The latest government cash grants are seen as vital for long-suffering businesses waiting for a travel bubble to be formed with New Zealand in the first quarter of 2021, but any delay in two-way travel would likely force government to ask Parliament for more cash.
The Cook Islands government has welcomed Australia’s stepped-up Pacific engagement, announced by Australian prime minister Scott Morrison in Queensland yesterday of a package of cooperation and development initiatives including a new Pacific Infrastructure Financing Facility.
As the government's exploration application process moves forward, a local environmental NGO is recommending only a “very small area” be given out at first for seabed mining exploration in order to determine potential impacts.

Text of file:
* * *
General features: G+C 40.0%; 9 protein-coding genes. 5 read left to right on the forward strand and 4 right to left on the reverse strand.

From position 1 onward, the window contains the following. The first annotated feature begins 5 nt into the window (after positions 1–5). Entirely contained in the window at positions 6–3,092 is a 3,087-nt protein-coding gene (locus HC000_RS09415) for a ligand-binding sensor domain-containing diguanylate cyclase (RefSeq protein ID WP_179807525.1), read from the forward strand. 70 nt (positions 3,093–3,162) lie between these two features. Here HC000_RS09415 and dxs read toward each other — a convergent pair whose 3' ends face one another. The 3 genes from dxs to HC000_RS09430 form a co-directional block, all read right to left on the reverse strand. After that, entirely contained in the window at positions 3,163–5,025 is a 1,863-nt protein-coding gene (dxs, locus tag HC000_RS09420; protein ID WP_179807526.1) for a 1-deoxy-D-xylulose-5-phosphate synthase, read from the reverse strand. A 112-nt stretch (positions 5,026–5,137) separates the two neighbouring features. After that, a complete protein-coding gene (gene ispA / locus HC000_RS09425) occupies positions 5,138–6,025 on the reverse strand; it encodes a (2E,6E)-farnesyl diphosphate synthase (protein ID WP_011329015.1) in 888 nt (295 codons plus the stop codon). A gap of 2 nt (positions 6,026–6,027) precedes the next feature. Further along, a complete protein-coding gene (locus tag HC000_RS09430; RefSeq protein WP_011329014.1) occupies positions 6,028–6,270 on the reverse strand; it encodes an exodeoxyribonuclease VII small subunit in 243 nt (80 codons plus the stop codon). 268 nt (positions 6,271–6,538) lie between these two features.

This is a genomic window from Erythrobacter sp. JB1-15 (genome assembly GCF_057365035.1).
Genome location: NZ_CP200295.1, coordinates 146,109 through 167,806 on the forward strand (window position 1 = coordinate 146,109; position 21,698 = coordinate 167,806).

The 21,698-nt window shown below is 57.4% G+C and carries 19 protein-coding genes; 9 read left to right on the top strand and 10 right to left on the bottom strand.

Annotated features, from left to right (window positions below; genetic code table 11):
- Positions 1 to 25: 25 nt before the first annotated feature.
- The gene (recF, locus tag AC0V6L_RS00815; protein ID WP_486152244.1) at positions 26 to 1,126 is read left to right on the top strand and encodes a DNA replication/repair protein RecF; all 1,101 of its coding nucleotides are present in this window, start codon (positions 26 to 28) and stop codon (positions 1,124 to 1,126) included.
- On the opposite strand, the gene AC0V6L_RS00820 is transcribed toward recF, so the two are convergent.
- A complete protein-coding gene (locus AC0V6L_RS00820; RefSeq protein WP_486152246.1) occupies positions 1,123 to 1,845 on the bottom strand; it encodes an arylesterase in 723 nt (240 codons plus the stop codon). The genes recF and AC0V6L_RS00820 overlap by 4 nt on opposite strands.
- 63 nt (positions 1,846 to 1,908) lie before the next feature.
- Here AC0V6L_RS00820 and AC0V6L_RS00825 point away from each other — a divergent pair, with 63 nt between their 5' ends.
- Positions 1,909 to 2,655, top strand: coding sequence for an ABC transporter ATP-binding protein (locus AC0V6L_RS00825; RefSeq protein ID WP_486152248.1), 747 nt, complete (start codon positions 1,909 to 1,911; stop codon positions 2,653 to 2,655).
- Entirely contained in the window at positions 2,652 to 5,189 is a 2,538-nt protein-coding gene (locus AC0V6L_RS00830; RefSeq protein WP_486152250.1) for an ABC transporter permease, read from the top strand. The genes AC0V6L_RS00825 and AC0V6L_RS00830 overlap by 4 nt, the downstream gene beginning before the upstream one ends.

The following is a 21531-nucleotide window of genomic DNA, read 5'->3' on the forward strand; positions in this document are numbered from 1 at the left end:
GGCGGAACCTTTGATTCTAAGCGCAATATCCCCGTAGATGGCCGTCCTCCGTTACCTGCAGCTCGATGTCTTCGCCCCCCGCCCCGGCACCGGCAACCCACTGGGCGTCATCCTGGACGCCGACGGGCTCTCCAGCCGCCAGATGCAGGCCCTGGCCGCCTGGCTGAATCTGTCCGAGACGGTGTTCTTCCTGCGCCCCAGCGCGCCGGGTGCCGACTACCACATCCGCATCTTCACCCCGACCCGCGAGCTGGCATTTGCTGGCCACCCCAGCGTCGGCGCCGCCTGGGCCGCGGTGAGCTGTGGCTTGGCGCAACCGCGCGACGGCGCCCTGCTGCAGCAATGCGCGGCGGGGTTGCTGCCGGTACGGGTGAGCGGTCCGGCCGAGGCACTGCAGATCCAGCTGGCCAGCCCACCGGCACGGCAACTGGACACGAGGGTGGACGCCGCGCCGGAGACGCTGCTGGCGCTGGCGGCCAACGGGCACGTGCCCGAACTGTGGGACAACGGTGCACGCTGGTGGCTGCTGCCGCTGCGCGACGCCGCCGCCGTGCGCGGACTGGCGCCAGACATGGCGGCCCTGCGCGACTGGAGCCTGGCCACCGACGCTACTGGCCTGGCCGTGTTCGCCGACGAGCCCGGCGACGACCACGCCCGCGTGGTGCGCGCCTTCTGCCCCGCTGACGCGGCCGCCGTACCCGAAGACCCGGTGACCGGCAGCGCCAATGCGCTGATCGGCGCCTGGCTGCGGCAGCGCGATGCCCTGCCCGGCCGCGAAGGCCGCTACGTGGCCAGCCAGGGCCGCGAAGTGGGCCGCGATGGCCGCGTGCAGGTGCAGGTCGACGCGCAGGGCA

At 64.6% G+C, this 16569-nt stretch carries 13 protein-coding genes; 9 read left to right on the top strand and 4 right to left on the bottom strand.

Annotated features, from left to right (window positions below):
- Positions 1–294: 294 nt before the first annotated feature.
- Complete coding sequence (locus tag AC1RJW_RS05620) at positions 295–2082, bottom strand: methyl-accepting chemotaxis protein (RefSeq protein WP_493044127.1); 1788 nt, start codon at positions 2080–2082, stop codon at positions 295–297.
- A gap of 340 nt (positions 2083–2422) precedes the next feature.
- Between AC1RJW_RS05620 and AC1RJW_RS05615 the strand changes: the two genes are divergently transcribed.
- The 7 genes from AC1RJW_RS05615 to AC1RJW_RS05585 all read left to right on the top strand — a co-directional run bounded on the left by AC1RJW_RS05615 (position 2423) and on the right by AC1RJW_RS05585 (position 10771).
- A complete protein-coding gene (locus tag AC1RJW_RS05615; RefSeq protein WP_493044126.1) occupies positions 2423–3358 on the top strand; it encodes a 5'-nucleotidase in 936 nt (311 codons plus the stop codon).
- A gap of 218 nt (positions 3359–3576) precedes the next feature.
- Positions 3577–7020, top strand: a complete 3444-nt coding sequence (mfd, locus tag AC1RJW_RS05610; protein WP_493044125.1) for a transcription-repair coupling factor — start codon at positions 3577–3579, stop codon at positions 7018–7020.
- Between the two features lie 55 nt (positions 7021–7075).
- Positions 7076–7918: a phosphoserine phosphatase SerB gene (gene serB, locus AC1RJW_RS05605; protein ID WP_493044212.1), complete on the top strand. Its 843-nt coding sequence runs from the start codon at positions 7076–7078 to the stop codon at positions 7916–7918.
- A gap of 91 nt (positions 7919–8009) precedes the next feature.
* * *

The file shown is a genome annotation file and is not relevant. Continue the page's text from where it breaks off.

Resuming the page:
Local tourism industry stakeholders are hoping news of a two-way travel bubble is “not too far away” following Thursdays announcement of quarantine free travel into New Zealand for Cook Islanders and valid visa holders.
The Cook Islands people continue to be the government’s top priority in 2021 with announcements including extension of the wage subsidy and the expectation that Kiwis will be welcomed back to the country’s shores by March 2021.
With the conclusion of a nationwide public consultation process, government will now be looking to put the final touches on a 10-year economic plan that aims to address a range of social and environmental issues and provide a blueprint for economic growth.
Reflecting on a difficult year, Tourism CEO Halatoa Fua says it was fortunate that in the last 10 years the Cook Islands tourism industry had a major boom and was able to establish a reserve fund to cushion the blow from Covid-19.